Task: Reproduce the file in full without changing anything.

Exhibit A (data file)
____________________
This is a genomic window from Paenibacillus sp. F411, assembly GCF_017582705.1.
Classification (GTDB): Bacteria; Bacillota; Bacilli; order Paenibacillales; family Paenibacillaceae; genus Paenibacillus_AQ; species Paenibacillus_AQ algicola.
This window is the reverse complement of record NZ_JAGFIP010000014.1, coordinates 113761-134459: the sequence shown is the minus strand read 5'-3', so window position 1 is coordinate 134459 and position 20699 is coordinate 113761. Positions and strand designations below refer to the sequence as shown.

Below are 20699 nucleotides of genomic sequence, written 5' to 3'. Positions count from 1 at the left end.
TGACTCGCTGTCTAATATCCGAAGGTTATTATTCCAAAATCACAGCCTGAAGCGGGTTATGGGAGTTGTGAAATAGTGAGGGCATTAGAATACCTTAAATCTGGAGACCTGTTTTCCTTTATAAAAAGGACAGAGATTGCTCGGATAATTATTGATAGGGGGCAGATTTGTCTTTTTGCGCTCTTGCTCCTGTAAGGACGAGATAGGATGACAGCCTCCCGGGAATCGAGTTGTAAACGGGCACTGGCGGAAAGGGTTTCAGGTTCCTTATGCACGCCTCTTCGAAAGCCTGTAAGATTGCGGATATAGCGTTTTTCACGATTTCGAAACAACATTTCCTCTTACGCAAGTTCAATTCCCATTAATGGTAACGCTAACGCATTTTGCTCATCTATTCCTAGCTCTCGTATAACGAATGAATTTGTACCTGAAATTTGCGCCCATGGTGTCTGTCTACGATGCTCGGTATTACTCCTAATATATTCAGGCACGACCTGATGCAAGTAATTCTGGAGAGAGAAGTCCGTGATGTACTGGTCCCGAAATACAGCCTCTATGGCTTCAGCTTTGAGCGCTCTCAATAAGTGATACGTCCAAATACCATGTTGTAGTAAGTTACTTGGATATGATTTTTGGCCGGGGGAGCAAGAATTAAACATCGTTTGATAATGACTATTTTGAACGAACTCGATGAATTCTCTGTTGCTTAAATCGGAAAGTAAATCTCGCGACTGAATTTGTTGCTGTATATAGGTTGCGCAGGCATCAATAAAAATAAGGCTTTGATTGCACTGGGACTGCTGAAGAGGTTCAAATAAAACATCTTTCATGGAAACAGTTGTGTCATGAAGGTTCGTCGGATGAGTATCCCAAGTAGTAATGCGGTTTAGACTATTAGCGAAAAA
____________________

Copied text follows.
This is a genomic window from Paenibacillus sp. F411, assembly GCF_017582705.1.
Classification (GTDB): Bacteria; Bacillota; Bacilli; order Paenibacillales; family Paenibacillaceae; genus Paenibacillus_AQ; species Paenibacillus_AQ algicola.
This window is the reverse complement of record NZ_JAGFIP010000014.1, coordinates 113761-134459: the sequence shown is the minus strand read 5'-3', so window position 1 is coordinate 134459 and position 20699 is coordinate 113761. Positions and strand designations below refer to the sequence as shown.

Below are 20699 nucleotides of genomic sequence, written 5' to 3'. Positions count from 1 at the left end.
TGACTCGCTGTCTAATATCCGAAGGTTATTATTCCAAAATCACAGCCTGAAGCGGGTTATGGGAGTTGTGAAATAGTGAGGGCATTAGAATACCTTAAATCTGGAGACCTGTTTTCCTTTATAAAAAGGACAGAGATTGCTCGGATAATTATTGATAGGGGGCAGATTTGTCTTTTTGCGCTCTTGCTCCTGTAAGGACGAGATAGGATGACAGCCTCCCGGGAATCGAGTTGTAAACGGGCACTGGCGGAAAGGGTTTCAGGTTCCTTATGCACGCCTCTTCGAAAGCCTGTAAGATTGCGGATATAGCGTTTTTCACGATTTCGAAACAACATTTCCTCTTACGCAAGTTCAATTCCCATTAATGGTAACGCTAACGCATTTTGCTCATCTATTCCTAGCTCTCGTATAACGAATGAATTTGTACCTGAAATTTGCGCCCATGGTGTCTGTCTACGATGCTCGGTATTACTCCTAATATATTCAGGCACGACCTGATGCAAGTAATTCTGGAGAGAGAAGTCCGTGATGTACTGGTCCCGAAATACAGCCTCTATGGCTTCAGCTTTGAGCGCTCTCAATAAGTGATACGTCCAAATACCATGTTGTAGTAAGTTACTTGGATATGATTTTTGGCCGGGGGAGCAAGAATTAAACATCGTTTGATAATGACTATTTTGAACGAACTCGATGAATTCTCTGTTGCTTAAATCGGAAAGTAAATCTCGCGACTGAATTTGTTGCTGTATATAGGTTGCGCAGGCATCAATAAAAATAAGGCTTTGATTGCACTGGGACTGCTGAAGAGGTTCAAATAAAACATCTTTCATGGAAACAGTTGTGTCATGAAGGTTCGTCGGATGAGTATCCCAAGTAGTAATGCGGTTTAGACTATTAGCGAAAAA